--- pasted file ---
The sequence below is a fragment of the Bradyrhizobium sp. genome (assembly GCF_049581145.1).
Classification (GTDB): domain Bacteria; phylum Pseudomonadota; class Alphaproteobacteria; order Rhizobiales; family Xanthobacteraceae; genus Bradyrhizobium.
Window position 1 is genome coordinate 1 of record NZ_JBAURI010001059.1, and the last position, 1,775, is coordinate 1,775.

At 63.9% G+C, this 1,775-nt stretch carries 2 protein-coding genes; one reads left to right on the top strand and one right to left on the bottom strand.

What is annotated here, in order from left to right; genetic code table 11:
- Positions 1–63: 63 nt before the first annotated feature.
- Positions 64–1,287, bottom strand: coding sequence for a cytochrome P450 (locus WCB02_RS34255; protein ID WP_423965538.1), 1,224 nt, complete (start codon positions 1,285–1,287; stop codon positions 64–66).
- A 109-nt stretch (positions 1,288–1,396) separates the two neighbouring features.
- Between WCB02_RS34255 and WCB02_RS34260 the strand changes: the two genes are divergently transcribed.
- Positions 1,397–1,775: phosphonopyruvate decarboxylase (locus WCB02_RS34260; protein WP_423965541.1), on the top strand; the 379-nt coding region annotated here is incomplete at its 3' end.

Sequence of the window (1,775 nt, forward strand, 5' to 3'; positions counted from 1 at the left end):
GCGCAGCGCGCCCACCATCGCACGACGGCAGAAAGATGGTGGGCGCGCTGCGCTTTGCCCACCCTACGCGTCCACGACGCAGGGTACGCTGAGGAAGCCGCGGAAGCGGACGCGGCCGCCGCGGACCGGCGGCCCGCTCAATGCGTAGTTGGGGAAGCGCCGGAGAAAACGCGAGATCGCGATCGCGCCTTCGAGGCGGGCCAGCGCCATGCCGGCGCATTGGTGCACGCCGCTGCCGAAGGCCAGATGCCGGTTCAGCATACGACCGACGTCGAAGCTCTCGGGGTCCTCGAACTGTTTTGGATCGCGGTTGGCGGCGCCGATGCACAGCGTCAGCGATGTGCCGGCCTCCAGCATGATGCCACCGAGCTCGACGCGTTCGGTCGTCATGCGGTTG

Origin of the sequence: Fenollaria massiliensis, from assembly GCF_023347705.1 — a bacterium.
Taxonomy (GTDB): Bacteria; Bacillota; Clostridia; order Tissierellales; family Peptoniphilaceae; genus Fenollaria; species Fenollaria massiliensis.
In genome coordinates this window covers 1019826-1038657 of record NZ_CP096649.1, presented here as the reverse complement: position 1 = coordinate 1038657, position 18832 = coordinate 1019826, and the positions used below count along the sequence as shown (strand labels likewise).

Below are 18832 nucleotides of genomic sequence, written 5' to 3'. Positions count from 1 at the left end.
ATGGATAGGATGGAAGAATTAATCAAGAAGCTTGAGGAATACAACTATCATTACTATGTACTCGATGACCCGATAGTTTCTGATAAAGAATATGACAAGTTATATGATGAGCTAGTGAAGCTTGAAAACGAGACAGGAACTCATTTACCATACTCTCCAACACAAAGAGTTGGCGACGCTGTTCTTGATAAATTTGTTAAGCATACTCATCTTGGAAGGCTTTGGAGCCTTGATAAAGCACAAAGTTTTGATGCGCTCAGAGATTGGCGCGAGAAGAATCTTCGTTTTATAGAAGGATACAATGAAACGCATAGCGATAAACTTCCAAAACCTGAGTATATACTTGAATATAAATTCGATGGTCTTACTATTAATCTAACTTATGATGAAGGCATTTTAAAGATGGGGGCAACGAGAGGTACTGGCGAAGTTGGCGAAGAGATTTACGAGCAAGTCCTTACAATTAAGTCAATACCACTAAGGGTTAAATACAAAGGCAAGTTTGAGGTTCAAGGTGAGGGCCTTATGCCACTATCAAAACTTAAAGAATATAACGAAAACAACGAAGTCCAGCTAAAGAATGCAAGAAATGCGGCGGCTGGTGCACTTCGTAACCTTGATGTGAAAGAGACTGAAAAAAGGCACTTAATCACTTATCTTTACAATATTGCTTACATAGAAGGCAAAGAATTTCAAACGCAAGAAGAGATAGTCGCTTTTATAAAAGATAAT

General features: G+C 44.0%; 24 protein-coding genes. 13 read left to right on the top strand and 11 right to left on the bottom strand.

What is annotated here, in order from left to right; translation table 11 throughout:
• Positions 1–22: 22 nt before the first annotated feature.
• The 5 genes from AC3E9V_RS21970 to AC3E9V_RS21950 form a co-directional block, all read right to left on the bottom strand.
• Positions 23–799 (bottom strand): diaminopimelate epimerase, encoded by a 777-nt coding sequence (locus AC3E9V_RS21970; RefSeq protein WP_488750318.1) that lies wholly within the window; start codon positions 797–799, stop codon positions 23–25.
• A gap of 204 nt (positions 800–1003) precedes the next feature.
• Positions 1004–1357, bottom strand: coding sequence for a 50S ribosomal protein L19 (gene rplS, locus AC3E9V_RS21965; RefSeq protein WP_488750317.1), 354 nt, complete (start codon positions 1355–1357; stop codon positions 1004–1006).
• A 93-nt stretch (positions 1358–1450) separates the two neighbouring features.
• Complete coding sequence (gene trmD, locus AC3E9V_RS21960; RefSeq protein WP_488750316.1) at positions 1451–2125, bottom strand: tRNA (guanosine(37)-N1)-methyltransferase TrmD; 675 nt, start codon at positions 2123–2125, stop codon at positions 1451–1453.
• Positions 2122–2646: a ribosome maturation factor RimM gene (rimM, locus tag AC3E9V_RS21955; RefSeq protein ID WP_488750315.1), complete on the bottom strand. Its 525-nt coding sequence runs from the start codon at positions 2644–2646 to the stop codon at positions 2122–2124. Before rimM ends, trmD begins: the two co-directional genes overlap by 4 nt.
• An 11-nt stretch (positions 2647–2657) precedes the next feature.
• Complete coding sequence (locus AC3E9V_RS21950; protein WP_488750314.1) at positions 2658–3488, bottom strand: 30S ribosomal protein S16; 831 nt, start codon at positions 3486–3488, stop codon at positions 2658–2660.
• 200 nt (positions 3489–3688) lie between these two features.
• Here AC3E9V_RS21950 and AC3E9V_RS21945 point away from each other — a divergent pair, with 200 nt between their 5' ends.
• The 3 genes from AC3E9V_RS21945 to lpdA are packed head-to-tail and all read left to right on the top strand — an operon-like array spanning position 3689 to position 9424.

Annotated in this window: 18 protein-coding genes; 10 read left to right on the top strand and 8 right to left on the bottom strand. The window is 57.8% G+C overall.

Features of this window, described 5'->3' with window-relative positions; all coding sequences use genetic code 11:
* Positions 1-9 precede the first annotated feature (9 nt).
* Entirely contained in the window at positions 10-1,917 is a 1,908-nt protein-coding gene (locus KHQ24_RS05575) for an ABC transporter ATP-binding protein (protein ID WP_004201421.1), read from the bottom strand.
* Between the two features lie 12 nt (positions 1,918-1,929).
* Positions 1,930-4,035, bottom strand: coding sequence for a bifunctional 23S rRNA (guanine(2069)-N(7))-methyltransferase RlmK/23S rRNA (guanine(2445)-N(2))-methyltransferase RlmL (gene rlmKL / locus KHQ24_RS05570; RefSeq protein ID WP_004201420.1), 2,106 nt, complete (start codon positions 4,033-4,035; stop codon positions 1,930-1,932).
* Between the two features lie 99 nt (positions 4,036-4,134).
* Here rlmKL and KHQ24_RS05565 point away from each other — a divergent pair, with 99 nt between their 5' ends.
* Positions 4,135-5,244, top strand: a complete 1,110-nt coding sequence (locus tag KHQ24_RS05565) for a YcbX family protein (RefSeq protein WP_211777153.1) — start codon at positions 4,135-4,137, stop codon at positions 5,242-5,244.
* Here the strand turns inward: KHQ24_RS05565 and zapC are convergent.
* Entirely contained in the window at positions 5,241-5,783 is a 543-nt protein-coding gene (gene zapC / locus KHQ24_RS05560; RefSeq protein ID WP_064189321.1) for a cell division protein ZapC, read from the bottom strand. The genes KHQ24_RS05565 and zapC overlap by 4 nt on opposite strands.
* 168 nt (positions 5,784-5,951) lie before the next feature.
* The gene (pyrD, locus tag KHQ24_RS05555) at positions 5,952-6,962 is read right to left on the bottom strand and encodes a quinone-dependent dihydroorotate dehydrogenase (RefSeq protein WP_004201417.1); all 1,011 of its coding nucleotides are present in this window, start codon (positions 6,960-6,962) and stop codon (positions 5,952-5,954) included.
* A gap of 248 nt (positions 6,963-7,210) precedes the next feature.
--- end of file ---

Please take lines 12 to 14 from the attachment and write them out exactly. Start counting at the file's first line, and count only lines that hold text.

GCGCAGCGCGCCCACCATCGCACGACGGCAGAAAGATGGTGGGCGCGCTGCGCTTTGCCCACCCTACGCGTCCACGACGCAGGGTACGCTGAGGAAGCCGCGGAAGCGGACGCGGCCGCCGCGGACCGGCGGCCCGCTCAATGCGTAGTTGGGGAAGCGCCGGAGAAAACGCGAGATCGCGATCGCGCCTTCGAGGCGGGCCAGCGCCATGCCGGCGCATTGGTGCACGCCGCTGCCGAAGGCCAGATGCCGGTTCAGCATACGACCGACGTCGAAGCTCTCGGGGTCCTCGAACTGTTTTGGATCGCGGTTGGCGGCGCCGATGCACAGCGTCAGCGATGTGCCGGCCTCCAGCATGATGCCACCGAGCTCGACGCGTTCGGTCGTCATGCGGTTG

Origin of the sequence: Fenollaria massiliensis, from assembly GCF_023347705.1 — a bacterium.
Taxonomy (GTDB): Bacteria; Bacillota; Clostridia; order Tissierellales; family Peptoniphilaceae; genus Fenollaria; species Fenollaria massiliensis.